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Coming to a city near you – the Pan Am Games! Everyone with an interest in sports is getting in gear for this big event. On the whole, Canadians are a very sports-minded bunch. However, there is one aspect of sports that has been largely forgotten – our Aboriginal athletes who have brought honour to Canada in many fields.

When you say “Aboriginal athletes”, most people think first of Tom Longboat, an Onandaga runner from the Grand River Reserve at Brantford, which makes him almost a “local”. Longboat, born in 1887, won the Hamilton Around-the-Bay Road Race, the Toronto Ward’s Marathon, the New York World’s Professional Marathon Championship, and the Powderhall Marathon in Edinburgh, Scotland. He competed in the 1908 Olympics, before turning pro. He served in France during the First World War as a runner, and later was inducted into the Canadian Sports Hall of Fame and the Canadian Indian Hall of Fame. No wonder his birthday, June 4 has been declared Tom Longboat Day by the provincial legislature.

Another great Aboriginal athlete was Fred Simpson from Alderville, Ontario. He didn’t start running competitively until the age of 28 when he won the Peterborough Examiner Road Race. By 1908, he was one of the top runners in the world. Both he and Longboat competed in the 1908 marathon at the Olympic Games in London, England. Simpson placed sixth. Longboat did not finish due to heat stroke.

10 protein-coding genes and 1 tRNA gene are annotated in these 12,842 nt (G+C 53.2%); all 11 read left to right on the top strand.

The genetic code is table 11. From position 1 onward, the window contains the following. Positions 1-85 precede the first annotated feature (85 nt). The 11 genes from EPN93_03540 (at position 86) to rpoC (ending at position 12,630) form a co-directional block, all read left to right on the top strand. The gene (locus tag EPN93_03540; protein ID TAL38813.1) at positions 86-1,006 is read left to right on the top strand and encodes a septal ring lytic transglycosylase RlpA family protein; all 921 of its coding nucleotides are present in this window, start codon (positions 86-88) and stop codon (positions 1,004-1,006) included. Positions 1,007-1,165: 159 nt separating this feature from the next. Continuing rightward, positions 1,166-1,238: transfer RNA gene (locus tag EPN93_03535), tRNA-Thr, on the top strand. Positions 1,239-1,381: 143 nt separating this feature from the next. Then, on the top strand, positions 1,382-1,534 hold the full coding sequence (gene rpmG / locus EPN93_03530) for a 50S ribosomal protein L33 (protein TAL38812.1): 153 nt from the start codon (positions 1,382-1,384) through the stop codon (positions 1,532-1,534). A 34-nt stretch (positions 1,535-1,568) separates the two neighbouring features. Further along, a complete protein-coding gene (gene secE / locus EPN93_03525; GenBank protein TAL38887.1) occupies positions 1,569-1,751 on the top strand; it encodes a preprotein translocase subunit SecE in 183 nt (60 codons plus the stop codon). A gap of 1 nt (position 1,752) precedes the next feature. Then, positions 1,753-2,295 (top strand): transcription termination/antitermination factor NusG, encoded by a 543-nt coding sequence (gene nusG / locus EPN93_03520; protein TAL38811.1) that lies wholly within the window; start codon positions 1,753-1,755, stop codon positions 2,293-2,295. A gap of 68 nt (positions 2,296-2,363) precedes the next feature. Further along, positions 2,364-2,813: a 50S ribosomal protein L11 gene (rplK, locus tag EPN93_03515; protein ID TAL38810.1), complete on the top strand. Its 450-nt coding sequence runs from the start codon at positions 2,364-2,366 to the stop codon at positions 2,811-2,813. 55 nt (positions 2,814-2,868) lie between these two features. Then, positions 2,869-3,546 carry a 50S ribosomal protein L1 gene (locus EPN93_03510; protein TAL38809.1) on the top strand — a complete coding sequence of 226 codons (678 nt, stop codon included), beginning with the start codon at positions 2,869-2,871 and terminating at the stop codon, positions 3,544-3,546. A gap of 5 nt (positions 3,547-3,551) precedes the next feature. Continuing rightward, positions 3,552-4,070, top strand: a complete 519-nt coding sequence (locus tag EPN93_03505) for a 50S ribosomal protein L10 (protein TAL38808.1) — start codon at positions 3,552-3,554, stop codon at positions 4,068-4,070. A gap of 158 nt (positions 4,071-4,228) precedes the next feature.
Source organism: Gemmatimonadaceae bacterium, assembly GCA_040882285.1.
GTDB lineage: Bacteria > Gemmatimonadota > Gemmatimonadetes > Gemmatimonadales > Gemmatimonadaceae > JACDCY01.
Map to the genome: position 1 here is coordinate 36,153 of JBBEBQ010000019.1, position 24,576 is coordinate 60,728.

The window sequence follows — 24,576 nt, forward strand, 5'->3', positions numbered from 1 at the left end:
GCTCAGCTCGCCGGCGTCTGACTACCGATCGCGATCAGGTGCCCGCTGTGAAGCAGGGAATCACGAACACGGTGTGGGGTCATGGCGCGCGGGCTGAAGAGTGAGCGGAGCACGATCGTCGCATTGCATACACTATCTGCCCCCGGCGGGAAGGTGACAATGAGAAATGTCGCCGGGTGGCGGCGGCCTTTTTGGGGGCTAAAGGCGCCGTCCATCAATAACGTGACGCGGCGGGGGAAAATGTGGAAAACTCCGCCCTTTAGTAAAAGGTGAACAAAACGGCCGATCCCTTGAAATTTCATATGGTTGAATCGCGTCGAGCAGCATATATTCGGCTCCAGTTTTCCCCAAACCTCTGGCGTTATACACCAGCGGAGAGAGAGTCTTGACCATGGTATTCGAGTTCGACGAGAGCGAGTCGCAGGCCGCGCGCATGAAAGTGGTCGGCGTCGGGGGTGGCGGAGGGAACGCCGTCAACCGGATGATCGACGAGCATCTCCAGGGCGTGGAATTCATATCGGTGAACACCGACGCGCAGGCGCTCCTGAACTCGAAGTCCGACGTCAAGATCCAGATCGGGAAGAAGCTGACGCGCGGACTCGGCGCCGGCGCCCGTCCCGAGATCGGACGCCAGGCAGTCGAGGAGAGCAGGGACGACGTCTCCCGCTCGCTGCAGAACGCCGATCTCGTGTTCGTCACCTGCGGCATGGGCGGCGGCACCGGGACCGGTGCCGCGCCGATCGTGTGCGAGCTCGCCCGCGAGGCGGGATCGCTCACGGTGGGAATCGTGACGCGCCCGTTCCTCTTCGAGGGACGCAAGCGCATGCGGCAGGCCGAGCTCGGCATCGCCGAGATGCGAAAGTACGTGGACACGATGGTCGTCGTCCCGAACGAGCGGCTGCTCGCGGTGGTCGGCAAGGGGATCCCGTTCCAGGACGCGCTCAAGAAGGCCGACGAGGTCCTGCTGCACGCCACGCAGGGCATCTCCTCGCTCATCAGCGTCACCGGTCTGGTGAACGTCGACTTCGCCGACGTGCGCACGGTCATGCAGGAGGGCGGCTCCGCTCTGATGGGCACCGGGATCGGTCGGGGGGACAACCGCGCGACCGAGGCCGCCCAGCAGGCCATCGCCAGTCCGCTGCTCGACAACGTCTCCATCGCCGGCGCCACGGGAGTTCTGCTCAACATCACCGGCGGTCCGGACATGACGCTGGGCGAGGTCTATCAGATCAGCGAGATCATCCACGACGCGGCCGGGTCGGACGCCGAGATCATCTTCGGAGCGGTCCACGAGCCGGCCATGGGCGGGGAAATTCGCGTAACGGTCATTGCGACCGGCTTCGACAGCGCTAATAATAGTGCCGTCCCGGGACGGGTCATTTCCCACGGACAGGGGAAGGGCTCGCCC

Aboriginal teams also excelled at their own game, lacrosse, although in 1880 their teams were banned from amateur competitions by the National Amateur Lacrosse Association. Nevertheless, they formed their own association and continued to play and compete in their own World Championships.

For generations, Mohawks from the Akwesasne Reservations along the St. Lawrence Valley have produced and distributed most of the best wooden lacrosse sticks made.

Aboriginal athletes have also excelled in hockey. For example, Ted Nolan is an Ojibwe from Garden River, Ontario. He won the Jack Adams Award while coaching the Buffalo Sabres in the 1996-97 season, and subsequently became coach and vice-president of hockey operations in the AHL. His sons Brandon and Jordan also play professional hockey.

Jordin Tootoo was the first Inuk athlete to become a pro hockey player in the NHL. His older brother, Terrance Tootoo also played in the NHL.

There must be many more stories of Aboriginal success in the field of sports. We just don’t know about them. However, Aboriginal athletes have added richly to the woof and weave of Canadian sports. The least we can do is remember all of them on Thursday, June 4, Tom Longboat Day.

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